Covid-19 peaks but its influence will linger


With light at the end of the tunnel shining brighter now that the Omicron peak has passed in an increasing number of countries, the conversation is inevitably turning to how its influence on property markets will impact future performance, Colliers reports

What is becoming clear from the data we are collecting is that while some long-term trends are back, occupiers, investors and developers will need to blend new trends into their strategies for 2022 and beyond.

National surveys conducted by Colliers Research over the past two years clearly illustrate a rise in office vacancy rates.

Auckland CBD’s office vacancy rate increased from 4.7% in December 2019 to 10.9% in December 2021. Auckland’s metropolitan office vacancy rate reached 8.1% in March 2021, having sat at 4.7% two years earlier.

In Wellington, where the market is strongly underpinned by government occupation and the level of inventory is influenced by the removal of stock for seismic strengthening, the rise in vacancy has been less pronounced, but still evident. The overall vacancy rate at 6.3% remains slightly above the cyclical low of 5.9% recorded in mid-2019.

But looking at the shifts in vacancy trends at a more granular level, the peak in vacancy has already passed in Wellington with the overall rate declining from 6.7% to 6.3% between June and December 2021.

In the Auckland CBD and metropolitan office markets, the rate of increase in the overall vacancy has slowed over the last 12-month survey period. Auckland’s prime vacancy rate has already reduced. This indicates the worst of the vacancy rate hike is likely over and therefore 2022 will become a pivotal year of change.

The office provides many advantages from a workplace perspective in that it promotes collaboration, innovation, creativity and productivity and strongly supports the building of company culture. However, these features work best when the working environment is at its best.

This is not just a discussion point as it is already apparent in leasing activity and vacancy data over the past six months. While secondary vacant space is languishing, high quality, flexible and environmentally friendly office premises are outperforming.

It is the strong demand for prime space that is turning the tide on the lift in overall vacancy rates, enabling the peak in vacancy to be reached and a downward trajectory just around the corner.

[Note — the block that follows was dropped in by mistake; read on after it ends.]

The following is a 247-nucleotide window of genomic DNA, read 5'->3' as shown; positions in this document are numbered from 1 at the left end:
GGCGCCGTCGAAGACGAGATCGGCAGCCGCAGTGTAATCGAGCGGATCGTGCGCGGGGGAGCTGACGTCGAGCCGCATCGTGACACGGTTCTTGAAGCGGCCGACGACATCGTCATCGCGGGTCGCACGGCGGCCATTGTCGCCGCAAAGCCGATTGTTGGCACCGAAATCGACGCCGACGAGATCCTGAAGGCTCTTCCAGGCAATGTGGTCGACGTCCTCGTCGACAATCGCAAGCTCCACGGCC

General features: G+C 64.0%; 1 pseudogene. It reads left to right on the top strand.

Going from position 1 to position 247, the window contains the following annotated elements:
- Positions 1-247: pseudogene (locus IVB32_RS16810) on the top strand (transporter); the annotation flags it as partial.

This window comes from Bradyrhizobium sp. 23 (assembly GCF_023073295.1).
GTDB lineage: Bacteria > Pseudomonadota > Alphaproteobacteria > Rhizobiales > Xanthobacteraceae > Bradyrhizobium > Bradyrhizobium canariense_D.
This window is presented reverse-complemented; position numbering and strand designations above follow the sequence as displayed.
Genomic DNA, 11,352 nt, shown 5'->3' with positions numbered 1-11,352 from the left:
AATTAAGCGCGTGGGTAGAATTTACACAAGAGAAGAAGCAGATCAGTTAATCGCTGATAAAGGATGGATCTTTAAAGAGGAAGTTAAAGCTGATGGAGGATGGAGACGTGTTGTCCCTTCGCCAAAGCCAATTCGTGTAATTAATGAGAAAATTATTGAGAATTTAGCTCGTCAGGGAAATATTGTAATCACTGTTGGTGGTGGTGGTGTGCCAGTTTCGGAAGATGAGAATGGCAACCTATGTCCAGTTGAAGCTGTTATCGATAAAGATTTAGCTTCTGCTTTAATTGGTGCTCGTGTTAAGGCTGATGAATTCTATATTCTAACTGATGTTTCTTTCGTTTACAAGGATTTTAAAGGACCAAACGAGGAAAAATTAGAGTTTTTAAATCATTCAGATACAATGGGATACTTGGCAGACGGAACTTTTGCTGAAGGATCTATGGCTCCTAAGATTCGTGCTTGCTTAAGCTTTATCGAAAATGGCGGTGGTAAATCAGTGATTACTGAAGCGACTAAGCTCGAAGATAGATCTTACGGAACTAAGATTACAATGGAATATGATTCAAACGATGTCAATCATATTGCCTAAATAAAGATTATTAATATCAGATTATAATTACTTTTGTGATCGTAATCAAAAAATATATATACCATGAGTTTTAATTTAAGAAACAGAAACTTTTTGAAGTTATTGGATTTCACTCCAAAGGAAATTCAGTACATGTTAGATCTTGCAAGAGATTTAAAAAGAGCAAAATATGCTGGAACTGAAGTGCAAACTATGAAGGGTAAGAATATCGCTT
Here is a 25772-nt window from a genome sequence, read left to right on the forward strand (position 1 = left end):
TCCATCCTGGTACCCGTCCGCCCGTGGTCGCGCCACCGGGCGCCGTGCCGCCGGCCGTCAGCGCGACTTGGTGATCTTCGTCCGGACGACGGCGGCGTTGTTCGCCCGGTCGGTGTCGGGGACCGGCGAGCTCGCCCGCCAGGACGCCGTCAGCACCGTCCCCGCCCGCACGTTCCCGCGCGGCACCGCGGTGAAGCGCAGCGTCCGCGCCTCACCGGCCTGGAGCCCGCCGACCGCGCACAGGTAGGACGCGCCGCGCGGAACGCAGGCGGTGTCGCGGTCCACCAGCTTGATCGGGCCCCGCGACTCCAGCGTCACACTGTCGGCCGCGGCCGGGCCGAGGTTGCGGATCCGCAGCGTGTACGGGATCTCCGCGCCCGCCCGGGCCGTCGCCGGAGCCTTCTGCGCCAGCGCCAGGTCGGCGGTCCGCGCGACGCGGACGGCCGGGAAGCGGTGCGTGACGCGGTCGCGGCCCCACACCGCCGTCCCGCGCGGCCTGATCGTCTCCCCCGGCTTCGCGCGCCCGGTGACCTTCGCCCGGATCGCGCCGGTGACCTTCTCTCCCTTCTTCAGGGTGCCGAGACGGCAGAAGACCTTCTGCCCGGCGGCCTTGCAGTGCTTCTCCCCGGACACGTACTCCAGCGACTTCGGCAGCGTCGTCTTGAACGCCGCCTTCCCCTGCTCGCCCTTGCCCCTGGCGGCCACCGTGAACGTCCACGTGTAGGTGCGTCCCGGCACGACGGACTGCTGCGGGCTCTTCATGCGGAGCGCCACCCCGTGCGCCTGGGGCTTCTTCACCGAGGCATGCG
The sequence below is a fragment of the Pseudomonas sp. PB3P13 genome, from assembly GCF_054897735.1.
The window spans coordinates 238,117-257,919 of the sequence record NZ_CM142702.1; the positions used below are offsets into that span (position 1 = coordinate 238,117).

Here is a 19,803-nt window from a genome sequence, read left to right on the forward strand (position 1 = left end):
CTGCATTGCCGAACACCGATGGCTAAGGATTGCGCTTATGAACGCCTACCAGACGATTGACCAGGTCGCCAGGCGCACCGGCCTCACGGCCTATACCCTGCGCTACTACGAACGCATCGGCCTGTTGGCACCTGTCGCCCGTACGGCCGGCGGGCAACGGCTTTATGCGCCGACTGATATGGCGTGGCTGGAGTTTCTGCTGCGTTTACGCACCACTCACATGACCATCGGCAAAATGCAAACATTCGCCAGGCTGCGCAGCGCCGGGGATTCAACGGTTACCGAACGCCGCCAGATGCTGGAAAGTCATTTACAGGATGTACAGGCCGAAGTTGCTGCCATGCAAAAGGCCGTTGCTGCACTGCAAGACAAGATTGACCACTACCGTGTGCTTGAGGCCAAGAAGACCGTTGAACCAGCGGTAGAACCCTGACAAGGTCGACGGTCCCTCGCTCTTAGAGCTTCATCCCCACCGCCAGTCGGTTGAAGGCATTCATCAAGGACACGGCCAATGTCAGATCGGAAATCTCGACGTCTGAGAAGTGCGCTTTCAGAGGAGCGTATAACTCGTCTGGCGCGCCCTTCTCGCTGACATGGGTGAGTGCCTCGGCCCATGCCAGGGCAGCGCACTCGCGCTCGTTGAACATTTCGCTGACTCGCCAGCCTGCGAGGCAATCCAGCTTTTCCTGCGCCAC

It is therefore the flight to quality trend that shines as arguably the most prolific illustration of the consequence of COVID-19 on office space demand, and there is no going back now. It will be an ongoing influence upon office market demand dynamics well into the future.

What about remote working?

Vacancy rate peaks highlight confidence in the physical presence of office space for businesses. However, over the past two years, it has also become apparent that remote working provides its own set of advantages.

The opportunity cost and pricing of commuting is a key factor, especially in a high inflation environment, as well as the flexibility and autonomy remote working can provide employees.

Many also purport a work-life-balance can be maintained without any loss in productivity, especially if trust, communication and transparency are adhered to.

While the workplace of the future will therefore involve remote working, it is most likely that it will predominantly materialise as a component of the hybrid working model, where people work in offices and remotely, not one or the other.

This will also lead to an increase in the multiplicity of leasing structures emerging for occupiers, such as ‘hub and spoke’ and the greater utilisation of flex space operators. However, first things first. Businesses will need to ‘earn the commute’ of their staff again after long periods of non-office-based activity.

Industrial demand drivers have been phenomenal

In contrast to the office sector, demand drivers within the industrial market have strengthened over the last two years with vacancy rates remaining at or near historically low levels.

In Auckland, overall vacancy now sits at just 1.9% with leasing options an extremely limited occurrence for an extended period of time. In Wellington, overall vacancy currently sits at 2.0%.

Once again COVID-19 enforced lockdowns have been influential. Logistics companies have experienced sharp increases in demand fuelled by a significant increase in online shopping.

According to figures released by New Zealand Post, the value of annual online shopping increased by 54% between 2019 and 2021 to reach $7.7 billion.

While this rapid rate of growth is unlikely to be repeated, the COVID-19 pandemic has brought about considerable change to people’s spending methods.

Online shopping’s popularity has grown and will now be a part of many more people’s lives due to COVID-19.